Most women can now receive an accurate breast biopsy diagnosis without the need for an open surgical procedure1.
Breast biopsies can be performed under multiple imaging modalities. Knowing your options and discussing them with your doctor may help you gain a definitive diagnosis while minimizing pain, scarring and recovery time.
Minimally invasive biopsies, such as those conducted with Mammotome biopsy devices, core needle biopsy, and fine needle aspiration (FNA), use computer-generated images to locate breast abnormalities. By accurately pinpointing and mapping the area to be biopsied, physicians can gather tissue samples (or cellular material) without making large incisions.
There are three methods used for producing images in minimally invasive breast biopsies: stereotactic x-ray, ultrasound and magnetic resonance (MR) imaging. Stereotactic biopsies use mammography (x-rays); ultrasound biopsies use high-frequency sound waves; and MR biopsies use powerful magnets and radio waves to locate breast abnormalities.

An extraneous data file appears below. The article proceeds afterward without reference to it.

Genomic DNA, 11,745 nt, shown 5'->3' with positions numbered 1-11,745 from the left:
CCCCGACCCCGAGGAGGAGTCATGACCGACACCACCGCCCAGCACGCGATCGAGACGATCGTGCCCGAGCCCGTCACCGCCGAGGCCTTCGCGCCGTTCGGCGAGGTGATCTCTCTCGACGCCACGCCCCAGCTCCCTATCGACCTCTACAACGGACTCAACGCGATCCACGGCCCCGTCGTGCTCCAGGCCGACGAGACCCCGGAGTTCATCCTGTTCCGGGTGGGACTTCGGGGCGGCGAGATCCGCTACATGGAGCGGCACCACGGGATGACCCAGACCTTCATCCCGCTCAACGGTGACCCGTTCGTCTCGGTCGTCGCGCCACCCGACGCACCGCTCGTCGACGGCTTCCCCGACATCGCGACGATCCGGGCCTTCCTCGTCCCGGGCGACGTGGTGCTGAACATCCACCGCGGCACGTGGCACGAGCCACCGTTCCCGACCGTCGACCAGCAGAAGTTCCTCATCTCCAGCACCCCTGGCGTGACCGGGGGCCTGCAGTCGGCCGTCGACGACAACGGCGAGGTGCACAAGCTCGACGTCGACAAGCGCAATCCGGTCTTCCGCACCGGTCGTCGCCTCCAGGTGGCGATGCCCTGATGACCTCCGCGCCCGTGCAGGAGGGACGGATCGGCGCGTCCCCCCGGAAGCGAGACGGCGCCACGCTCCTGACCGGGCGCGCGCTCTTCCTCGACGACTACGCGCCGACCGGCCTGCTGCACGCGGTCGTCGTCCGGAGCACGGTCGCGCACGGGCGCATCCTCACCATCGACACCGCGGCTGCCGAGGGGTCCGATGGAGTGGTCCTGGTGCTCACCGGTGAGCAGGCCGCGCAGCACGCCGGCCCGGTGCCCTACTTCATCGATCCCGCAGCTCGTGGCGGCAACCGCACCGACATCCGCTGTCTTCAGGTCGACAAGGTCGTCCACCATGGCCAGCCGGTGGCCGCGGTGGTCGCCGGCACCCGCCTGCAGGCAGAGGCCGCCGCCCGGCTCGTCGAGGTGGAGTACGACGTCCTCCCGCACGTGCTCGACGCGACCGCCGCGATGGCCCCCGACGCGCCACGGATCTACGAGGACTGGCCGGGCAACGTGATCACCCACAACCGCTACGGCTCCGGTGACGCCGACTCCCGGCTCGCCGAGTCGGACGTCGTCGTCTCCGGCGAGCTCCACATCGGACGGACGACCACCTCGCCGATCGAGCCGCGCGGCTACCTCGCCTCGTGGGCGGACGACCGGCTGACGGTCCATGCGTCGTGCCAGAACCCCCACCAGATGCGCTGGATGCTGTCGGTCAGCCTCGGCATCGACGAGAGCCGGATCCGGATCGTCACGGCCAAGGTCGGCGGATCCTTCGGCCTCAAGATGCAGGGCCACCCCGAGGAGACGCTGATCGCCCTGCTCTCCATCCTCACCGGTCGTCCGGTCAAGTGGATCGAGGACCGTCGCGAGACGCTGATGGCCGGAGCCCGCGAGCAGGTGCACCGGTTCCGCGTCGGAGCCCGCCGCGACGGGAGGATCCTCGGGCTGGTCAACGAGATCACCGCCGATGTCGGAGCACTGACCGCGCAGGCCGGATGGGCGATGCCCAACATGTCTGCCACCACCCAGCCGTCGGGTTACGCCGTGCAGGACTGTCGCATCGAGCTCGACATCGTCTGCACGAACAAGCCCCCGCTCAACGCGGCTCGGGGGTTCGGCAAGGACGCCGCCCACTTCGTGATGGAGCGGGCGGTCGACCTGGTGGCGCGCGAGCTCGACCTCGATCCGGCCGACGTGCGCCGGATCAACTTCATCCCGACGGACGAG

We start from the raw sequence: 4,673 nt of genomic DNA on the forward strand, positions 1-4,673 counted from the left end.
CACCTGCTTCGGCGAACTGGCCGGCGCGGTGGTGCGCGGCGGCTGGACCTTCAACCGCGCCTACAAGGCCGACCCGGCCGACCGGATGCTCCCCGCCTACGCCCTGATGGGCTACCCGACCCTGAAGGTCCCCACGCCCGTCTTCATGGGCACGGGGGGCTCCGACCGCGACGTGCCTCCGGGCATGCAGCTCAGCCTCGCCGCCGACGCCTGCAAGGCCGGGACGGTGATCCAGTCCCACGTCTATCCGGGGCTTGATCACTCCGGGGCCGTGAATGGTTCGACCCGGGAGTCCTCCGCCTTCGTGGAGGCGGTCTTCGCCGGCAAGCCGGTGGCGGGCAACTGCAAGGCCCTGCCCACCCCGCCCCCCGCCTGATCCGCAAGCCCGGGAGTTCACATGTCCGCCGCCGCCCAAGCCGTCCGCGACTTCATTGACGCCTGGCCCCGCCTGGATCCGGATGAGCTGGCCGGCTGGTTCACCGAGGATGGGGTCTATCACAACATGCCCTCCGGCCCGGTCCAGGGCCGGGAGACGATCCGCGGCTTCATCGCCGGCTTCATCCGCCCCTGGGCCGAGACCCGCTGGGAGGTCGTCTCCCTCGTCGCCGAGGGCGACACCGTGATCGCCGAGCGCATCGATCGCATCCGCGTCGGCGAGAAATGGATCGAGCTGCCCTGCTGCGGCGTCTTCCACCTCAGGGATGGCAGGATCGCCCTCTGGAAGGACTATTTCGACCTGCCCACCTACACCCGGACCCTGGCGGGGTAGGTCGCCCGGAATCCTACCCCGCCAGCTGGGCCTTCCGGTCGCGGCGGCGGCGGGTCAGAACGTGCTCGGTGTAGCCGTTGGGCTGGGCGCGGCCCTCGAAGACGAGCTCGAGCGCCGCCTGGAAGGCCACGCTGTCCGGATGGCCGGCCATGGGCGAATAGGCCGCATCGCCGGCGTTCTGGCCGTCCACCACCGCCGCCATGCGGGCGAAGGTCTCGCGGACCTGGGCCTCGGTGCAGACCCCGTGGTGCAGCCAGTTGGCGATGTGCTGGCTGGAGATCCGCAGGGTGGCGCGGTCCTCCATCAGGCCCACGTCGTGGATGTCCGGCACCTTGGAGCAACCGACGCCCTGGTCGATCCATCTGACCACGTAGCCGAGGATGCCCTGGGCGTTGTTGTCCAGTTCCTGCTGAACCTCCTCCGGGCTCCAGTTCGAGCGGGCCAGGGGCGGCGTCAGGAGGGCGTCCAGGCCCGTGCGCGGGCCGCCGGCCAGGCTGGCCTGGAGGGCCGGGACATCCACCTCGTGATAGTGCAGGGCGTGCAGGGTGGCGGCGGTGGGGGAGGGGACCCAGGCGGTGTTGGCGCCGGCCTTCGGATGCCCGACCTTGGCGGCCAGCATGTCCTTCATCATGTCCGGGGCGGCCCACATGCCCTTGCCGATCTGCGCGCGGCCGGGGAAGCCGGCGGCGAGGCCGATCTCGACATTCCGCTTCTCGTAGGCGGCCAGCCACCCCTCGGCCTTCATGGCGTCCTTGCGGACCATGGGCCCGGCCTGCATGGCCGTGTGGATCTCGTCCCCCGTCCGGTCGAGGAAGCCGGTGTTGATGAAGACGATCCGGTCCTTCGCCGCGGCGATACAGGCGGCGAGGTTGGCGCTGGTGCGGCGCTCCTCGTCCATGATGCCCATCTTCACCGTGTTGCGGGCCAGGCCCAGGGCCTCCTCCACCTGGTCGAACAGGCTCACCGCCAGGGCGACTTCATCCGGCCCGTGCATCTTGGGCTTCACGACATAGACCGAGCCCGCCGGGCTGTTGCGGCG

In a minimally invasive breast biopsy using stereotactic imaging, a patient lies face down on a special table with her breast protruding through a hole in the table’s surface, or the patient sits up on a specially designed biopsy table. The breast is lightly compressed to immobilize it throughout the biopsy procedure. The table is connected to a computer that produces detailed x-ray images of the abnormality to be biopsied. Using these images, the doctor guides a special sampling device (for example, a Mammotome biopsy probe) to collect tissue specimens.
Minimally invasive breast biopsies using ultrasound imaging are performed on patients in an upright or reclined position. Using a hand-held transducer, a doctor will move the device back and forth across the breast to generate clear images of the abnormal breast tissue. While viewing the images on a computer monitor, the doctor will guide a small probe into the breast to retrieve sample tissue specimens.
Breast MRI biopsies differ only slightly from traditional needle biopsies. Although the needle looks the same, it is specialized and made of a different material, such as titanium, so it is compatible with MRI and can be used in an MRI suite.
The increased ability to detect cancerous breast lesions with MRI and biopsy them during the test is especially valuable for patients at high risk for breast cancer.